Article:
We stopped to fill up with gas when the phone rang. Someone wanted to take up R. Yitzchok on his offer to trade in a television for a Shas. Two more phone calls, and everything was arranged. We were hardly ten minutes out of Jerusalem.

"Tell me, does your phone always ring so frequently?" I began asking him just as the phone rang again.

It was a young girl in her early teens. "Look, I just want to tell you that I've changed my mind -- I'm not going to religious school next year," she firmly declared. From the charged atmosphere in the car, I could tell that this was an emergency. Slowly, persistently -- and with the help of a few well-timed jokes -- R' Yitzchok broke through the ice and got the girl talking. Her tone gradually softened, and she revealed the real reason for her change of heart: she and her family had recently become observant through Yitzchok's group of avreichim, and her first year in religious school had turned out to be a very difficult experience.

I was amazed at how familiar he was with her background -- he knew her parents and siblings, and even her two closest friends. She was in a much better frame of mind by the end of the conversation, and before she hung up, she even agreed to visit a different religious school with Yitzchok on the following afternoon. As an extra precaution, he called her two closest friends -- Sharon and Oshrat, also from recently observant families -- and asked them to give her a little emotional support and encouragement.

I looked at Yitzchok with awe. "You are a natural at kiruv," I said.

He rejected my appraisal. "Whatever success I may have in kiruv is first and foremost due to siyata diShmaya. Furthermore, Lev L'Achim has given me extensive training and guidance. I've also accumulated a lot of hands-on experience and learned how to deal with a wide variety of situations. I certainly was not this confident back when I started working for Lev L'Achim three years ago! I began like all the other two thousand avrechim who work for Lev L'Achim -- by knocking on doors at random in non-observant neighborhoods and offering to discuss religion with whoever answered the door."

He explained to me Lev L'Achim's general strategy: target a particular neighborhood, visit people in their homes and arouse their interest in Torah, organize a large-scale evening lecture to bring everyone together, and then set up local study centers. Lev L'Achim's long-term goal is to establish self-propagating Torah networks in every neighborhood in Israel.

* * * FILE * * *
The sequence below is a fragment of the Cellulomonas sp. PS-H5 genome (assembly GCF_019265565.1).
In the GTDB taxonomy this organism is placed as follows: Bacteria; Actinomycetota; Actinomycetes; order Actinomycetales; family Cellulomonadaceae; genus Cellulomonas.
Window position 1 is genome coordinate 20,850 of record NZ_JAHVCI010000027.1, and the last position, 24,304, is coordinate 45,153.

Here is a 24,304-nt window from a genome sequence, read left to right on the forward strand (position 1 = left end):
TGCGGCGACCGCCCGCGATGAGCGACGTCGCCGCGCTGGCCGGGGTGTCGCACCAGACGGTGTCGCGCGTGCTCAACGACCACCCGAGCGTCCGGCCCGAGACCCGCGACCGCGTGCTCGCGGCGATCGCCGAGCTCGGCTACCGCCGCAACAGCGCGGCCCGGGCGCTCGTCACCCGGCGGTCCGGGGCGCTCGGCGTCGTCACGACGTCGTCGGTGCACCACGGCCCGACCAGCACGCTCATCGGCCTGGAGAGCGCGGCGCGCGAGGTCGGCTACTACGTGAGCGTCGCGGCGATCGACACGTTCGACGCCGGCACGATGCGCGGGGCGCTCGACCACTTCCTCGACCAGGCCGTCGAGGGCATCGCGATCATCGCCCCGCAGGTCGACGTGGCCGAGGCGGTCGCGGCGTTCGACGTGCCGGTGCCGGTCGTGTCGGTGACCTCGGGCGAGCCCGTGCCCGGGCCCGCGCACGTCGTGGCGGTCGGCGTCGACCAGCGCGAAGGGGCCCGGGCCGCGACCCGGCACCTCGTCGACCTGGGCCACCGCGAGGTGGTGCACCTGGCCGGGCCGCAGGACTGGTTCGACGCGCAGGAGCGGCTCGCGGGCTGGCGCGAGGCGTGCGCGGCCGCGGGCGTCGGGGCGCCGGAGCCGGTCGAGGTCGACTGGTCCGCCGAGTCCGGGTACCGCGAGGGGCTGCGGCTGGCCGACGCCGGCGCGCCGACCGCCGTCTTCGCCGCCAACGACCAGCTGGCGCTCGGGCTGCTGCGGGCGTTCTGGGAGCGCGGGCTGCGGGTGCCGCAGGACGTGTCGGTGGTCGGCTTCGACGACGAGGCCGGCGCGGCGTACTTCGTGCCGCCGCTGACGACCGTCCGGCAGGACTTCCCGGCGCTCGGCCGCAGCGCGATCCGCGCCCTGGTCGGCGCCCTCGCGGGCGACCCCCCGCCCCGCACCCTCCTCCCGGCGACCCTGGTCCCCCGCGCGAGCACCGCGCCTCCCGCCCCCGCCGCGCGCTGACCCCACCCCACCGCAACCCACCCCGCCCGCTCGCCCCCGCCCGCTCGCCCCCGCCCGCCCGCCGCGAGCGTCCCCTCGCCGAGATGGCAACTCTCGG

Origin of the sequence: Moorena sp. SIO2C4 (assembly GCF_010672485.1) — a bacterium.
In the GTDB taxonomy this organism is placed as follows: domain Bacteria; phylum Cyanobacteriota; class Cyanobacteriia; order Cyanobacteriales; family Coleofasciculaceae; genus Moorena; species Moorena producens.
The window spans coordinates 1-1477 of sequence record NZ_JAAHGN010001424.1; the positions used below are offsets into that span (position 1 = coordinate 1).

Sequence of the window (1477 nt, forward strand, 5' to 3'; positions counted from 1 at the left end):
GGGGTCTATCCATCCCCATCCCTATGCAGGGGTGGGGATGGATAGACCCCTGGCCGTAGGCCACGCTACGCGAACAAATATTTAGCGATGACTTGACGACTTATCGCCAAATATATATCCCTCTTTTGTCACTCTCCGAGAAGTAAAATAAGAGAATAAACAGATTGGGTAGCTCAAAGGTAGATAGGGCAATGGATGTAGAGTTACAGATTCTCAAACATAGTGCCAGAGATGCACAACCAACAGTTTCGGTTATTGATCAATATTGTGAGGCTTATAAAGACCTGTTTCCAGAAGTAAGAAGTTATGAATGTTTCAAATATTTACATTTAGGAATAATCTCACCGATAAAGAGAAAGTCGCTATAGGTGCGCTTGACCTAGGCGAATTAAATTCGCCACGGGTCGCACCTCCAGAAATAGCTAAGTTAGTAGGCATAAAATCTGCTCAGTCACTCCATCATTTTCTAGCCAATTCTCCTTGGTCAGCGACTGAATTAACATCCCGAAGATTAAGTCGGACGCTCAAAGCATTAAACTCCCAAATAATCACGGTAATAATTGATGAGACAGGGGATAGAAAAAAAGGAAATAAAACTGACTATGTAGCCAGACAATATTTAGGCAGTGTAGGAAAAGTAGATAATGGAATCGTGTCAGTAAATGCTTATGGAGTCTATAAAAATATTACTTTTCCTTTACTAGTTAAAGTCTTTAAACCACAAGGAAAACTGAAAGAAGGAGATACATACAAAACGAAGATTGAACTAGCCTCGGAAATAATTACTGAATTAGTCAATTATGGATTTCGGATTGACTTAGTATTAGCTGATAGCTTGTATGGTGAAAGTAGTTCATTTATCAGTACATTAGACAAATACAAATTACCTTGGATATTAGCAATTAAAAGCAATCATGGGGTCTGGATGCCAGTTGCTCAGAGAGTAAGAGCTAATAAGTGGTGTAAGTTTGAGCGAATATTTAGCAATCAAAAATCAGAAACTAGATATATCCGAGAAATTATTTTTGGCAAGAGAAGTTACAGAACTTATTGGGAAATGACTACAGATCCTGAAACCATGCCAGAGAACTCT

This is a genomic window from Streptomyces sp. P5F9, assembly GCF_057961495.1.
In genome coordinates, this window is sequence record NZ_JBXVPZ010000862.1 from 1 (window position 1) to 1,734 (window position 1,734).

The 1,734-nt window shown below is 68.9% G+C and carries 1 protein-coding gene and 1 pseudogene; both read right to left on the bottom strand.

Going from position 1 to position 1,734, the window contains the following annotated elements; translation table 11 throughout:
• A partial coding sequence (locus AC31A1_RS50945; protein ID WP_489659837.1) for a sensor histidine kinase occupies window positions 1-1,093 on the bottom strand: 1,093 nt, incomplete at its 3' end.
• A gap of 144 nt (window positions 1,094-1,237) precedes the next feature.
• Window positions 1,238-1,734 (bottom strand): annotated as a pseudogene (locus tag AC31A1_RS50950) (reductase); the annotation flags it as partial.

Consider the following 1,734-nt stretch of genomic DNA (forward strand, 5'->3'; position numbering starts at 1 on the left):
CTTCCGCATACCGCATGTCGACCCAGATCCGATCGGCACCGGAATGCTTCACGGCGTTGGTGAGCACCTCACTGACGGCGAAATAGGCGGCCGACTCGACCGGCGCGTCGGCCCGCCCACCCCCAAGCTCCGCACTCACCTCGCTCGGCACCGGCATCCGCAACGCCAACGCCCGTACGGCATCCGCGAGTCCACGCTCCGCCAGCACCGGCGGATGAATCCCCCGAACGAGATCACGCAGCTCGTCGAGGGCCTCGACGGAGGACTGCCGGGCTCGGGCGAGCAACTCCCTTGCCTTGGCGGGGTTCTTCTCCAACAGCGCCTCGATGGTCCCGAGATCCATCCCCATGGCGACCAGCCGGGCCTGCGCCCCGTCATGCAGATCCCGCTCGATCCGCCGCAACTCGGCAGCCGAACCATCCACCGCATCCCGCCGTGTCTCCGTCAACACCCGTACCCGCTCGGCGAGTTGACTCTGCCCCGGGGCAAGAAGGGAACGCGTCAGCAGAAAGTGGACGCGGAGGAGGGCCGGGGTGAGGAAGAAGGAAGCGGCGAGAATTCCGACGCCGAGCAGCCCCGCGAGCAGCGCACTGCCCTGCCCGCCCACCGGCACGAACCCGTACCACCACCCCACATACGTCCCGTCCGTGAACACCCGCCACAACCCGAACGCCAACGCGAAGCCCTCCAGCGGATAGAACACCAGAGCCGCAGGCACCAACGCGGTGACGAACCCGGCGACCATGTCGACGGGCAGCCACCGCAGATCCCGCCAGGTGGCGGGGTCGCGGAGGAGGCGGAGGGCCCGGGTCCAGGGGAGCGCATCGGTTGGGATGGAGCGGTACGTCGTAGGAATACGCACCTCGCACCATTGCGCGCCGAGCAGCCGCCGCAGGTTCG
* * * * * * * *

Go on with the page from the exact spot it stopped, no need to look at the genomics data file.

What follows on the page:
"We're talking about changing the face of Israeli society," Yitzchok stressed. "Ultimately, we want to spark a popular grass-roots teshuvah movement that will gain its own momentum and spread to every corner of Eretz Yisroel."

He excused himself again as he took out his electronic organizer, looked up a number, and dialed. No one answered. "I've been trying to get in touch with this girl for days," he says. "Last year she showed up at a neighborhood shiur and sat in the back row. Afterwards she requested to discuss a private matter with me. She confided to me that she was seeing an Arab, and that she had mixed feelings about the entire affair."

Yitzchok paid her a visit at home. The girl's parents admitted that they were concerned about her bizarre behavior, but it quickly became apparent that they had no idea that she was seeing an Arab. That first visit was a turning point for her as well as for her entire family. Yitzchok talked with the girl and her parents about belief in Hashem and Torah values until the wee hours of the night. Now, a year later, they are all fully observant, and the girl is studying in a religious seminary.

Yitzchok has fond memories of that night. He recalls taking his leave of the family at 1:45 a.m. On the way home, he was stopped at an IDF roadblock just outside the Yerushalayim neighborhood of Ramot. One of the young soldiers on guard asked him where he was going. On the spur of the moment Yitzchok tilted his yarmulke at a rakish angle and answered the soldier with the Hebrew equivalent of, "What's it to ya, buddy?"

The straight-faced young man could not hold back a smile. Yitzchok did not squander this golden opportunity.

"Tell me," he said to the soldier, "don't you have more interesting questions to ask me than, `Where are you going?'"

"Such as?" the surprised soldier responded, somewhat insulted.